Common Forages


Brachiaria Humidicola

Centrosema pubescens

This leafy, climbing perennial herb was introduced from Latin American. At maturity Centrosema may reach a height of 40-45 cm. It grows well in a variety of soil types from loamy to clay, and does not require fertilizers. The deep rooted shrub is able to withstand excessive dry periods. However, seedling growth is slow, and it needs light grazing for the first six months to eliminate other plants overrunning the herb.Centrosema makes good hay, but may require mixture with other forages such as Panicum maximum (Guinea grass) to reduce leave shattering.


Morus alba (Mulberry)

Mulberry is a shrub that has traditionally been used for feeding the silk worm in some parts of the world. It is also grown for its fruit, which is used for the production of juices and preserves.


Trichanthera gigantea

A tree of South American origin, Trichanthera adapts to a wide range of tropical ecosystems. It is established by cuttings.Reports suggest that Trichanthera has been used to feed sheep, goats, and pigs, and is also incorporated in feed for poultry. Leaves are highly digestible and protein content ranges between 17 and 22%.

Conserved Fodder



Activities in livestock production should involve fodder conservation. Animals need to be fed throughout the year and hay is particularly useful during periods of drought and whenever grass growth is poor. The basic steps for hay making involve harvesting good quality forage. The forage should be allowed to dry in the field, and then stored in bales.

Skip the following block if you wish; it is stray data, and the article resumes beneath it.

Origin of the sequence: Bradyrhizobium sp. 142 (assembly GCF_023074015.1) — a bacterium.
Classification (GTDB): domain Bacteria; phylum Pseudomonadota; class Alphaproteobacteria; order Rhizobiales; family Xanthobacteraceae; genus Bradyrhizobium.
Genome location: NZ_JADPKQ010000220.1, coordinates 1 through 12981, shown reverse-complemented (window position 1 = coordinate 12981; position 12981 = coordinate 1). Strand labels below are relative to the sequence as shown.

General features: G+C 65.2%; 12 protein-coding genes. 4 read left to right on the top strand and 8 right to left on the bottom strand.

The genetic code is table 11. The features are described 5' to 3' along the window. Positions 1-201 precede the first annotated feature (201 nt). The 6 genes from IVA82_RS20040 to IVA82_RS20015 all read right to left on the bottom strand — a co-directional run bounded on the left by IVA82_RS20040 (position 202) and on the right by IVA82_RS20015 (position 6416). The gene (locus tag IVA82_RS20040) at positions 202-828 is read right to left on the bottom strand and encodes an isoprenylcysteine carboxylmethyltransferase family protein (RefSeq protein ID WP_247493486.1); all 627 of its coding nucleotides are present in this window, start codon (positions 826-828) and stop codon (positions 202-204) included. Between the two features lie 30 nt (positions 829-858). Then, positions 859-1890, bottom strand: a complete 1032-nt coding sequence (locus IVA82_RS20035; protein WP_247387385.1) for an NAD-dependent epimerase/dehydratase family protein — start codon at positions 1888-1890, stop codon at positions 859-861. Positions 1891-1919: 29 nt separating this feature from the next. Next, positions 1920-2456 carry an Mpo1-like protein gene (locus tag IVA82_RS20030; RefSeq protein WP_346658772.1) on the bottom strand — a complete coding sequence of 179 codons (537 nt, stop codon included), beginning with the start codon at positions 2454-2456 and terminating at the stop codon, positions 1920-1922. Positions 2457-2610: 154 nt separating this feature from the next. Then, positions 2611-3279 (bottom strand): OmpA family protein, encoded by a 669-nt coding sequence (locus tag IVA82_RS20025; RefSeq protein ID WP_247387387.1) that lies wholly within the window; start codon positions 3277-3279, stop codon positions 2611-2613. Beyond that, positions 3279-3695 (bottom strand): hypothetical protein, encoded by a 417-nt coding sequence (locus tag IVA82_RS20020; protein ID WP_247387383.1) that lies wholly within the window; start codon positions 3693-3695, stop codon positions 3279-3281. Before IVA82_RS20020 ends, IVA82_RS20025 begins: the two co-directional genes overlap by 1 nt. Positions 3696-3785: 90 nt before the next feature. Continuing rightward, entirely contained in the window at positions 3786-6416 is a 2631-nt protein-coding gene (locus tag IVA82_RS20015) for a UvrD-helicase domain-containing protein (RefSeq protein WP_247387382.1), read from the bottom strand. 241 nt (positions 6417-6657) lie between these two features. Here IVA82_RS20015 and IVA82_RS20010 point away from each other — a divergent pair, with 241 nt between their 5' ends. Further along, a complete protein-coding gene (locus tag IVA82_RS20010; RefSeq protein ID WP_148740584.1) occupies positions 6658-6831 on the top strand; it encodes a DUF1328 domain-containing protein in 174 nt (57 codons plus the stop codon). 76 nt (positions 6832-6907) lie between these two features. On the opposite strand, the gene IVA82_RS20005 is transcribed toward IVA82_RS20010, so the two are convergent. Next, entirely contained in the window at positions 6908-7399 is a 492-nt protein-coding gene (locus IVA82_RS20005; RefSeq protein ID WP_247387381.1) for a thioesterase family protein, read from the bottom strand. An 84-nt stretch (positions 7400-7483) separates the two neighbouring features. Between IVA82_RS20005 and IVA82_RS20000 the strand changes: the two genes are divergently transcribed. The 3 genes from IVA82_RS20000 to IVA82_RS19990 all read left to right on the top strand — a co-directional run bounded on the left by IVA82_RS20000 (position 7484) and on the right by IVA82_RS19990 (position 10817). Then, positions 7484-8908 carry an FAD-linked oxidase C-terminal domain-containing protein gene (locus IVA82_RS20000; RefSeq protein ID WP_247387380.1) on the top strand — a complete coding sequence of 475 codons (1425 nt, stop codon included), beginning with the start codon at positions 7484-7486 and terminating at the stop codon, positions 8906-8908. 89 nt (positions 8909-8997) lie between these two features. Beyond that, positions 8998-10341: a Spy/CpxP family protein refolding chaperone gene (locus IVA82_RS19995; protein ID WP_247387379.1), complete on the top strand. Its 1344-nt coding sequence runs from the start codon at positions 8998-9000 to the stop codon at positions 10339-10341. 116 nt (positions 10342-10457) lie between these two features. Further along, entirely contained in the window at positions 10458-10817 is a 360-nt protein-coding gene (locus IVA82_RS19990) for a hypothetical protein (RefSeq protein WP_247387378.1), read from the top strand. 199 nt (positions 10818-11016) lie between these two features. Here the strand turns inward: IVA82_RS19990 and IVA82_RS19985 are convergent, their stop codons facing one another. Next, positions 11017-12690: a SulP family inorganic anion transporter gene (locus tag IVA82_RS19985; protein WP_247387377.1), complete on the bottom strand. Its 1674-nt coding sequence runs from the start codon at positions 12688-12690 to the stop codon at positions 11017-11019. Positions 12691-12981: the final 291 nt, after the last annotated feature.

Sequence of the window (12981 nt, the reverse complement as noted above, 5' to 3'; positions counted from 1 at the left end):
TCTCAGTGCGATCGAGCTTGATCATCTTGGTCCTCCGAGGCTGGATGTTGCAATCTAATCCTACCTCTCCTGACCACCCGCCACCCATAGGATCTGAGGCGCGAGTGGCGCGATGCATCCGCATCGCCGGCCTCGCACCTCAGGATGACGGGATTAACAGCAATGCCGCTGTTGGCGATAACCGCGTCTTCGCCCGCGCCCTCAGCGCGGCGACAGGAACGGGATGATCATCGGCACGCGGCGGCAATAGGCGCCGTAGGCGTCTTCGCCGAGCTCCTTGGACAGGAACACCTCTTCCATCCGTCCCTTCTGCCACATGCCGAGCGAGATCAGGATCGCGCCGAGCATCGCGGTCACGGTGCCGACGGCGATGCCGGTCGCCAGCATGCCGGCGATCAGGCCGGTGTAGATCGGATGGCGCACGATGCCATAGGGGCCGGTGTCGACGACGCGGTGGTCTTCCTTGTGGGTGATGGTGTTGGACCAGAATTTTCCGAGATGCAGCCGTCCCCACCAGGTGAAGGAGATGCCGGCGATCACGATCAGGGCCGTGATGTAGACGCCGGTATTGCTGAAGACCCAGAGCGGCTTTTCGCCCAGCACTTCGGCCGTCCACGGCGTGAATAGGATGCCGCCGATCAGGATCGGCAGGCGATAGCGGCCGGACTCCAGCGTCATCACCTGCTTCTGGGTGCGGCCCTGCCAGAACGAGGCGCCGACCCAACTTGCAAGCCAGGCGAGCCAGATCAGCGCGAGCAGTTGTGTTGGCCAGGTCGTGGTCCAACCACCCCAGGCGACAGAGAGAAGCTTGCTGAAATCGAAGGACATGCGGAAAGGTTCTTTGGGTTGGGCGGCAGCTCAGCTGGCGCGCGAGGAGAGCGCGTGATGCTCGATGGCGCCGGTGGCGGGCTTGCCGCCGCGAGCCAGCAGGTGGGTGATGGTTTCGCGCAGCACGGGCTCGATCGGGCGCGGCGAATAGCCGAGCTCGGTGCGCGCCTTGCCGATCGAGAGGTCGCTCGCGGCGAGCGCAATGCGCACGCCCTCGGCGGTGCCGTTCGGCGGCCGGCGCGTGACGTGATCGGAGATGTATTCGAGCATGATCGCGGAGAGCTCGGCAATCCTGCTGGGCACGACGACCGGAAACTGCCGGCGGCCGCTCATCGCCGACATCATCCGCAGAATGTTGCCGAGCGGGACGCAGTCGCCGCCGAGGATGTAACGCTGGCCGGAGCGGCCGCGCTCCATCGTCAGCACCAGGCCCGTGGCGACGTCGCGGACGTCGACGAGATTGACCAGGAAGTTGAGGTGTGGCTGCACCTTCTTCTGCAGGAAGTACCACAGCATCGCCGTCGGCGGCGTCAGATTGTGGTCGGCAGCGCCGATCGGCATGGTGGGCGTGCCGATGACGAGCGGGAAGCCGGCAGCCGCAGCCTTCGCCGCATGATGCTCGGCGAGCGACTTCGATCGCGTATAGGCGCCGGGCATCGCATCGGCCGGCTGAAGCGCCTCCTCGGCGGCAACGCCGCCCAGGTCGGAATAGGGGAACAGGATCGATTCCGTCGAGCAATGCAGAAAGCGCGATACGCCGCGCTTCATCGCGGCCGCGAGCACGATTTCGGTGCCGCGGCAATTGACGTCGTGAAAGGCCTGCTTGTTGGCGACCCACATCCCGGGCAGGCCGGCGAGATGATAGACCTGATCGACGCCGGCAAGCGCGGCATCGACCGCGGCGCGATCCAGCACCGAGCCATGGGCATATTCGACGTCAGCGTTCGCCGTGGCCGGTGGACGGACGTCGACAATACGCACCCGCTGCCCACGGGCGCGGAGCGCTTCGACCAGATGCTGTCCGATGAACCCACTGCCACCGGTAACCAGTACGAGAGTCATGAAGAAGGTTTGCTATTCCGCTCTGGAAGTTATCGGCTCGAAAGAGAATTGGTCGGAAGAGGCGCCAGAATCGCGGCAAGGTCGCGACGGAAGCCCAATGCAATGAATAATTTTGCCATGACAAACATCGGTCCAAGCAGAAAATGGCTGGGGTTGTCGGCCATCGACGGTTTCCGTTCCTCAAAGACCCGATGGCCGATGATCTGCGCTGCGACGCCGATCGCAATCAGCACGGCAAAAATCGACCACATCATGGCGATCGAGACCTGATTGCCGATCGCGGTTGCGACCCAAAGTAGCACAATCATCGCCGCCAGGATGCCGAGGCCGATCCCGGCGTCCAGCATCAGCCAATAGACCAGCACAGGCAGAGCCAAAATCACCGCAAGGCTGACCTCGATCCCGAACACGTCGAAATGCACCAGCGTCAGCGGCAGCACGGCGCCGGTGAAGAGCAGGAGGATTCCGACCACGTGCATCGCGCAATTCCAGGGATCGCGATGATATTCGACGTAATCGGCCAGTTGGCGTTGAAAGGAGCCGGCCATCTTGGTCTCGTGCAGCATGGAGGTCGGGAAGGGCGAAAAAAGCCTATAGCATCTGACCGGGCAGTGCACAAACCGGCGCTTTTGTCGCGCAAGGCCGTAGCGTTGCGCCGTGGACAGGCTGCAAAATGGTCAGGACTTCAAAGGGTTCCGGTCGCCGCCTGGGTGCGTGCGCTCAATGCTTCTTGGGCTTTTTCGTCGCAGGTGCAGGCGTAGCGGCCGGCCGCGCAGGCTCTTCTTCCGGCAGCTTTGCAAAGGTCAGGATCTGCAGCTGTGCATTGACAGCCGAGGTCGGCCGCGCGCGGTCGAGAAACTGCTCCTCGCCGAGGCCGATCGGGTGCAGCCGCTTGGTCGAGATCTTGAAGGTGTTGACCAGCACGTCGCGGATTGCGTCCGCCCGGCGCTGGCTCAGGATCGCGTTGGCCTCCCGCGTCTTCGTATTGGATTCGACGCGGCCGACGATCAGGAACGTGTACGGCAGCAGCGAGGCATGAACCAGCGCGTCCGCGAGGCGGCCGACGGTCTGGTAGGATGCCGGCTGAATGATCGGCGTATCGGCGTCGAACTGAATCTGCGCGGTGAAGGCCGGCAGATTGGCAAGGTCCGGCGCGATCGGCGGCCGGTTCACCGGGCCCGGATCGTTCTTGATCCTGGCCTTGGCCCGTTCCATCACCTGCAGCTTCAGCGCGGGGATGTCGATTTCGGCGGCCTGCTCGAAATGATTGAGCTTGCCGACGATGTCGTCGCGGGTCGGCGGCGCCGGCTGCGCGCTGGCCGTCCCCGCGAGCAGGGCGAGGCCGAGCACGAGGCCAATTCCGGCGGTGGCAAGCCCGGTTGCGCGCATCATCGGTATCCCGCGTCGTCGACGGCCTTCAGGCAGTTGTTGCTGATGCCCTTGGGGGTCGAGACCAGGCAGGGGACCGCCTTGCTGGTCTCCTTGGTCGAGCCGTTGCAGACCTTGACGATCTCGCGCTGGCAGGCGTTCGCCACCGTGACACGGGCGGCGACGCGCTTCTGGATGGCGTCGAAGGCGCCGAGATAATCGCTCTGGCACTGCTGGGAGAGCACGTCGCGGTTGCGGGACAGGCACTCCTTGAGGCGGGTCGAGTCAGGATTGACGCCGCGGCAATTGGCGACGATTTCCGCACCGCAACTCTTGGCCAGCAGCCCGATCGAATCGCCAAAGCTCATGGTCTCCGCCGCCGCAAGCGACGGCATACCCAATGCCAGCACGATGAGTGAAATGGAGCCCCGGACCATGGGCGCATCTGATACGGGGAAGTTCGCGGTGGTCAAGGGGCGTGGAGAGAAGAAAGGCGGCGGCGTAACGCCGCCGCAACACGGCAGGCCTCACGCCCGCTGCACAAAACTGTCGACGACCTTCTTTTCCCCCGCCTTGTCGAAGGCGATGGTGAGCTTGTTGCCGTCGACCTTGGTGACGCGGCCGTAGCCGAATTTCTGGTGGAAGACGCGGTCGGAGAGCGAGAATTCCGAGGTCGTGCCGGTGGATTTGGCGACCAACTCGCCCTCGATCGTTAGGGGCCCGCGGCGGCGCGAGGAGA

Forages can be preserved by fermentation process using acids and/or a source of soluble carbohydrates such as molasses. Simple steps in making silage involve harvesting good quality grass by cutting into small portions, then compacting while adding acids or molasses when the material is placed into a silo.Pitfalls to avoid in making good quality silages are exposing the plant material to excess moisture, air and soil. This conserved material will remain for years without any deterioration in quality.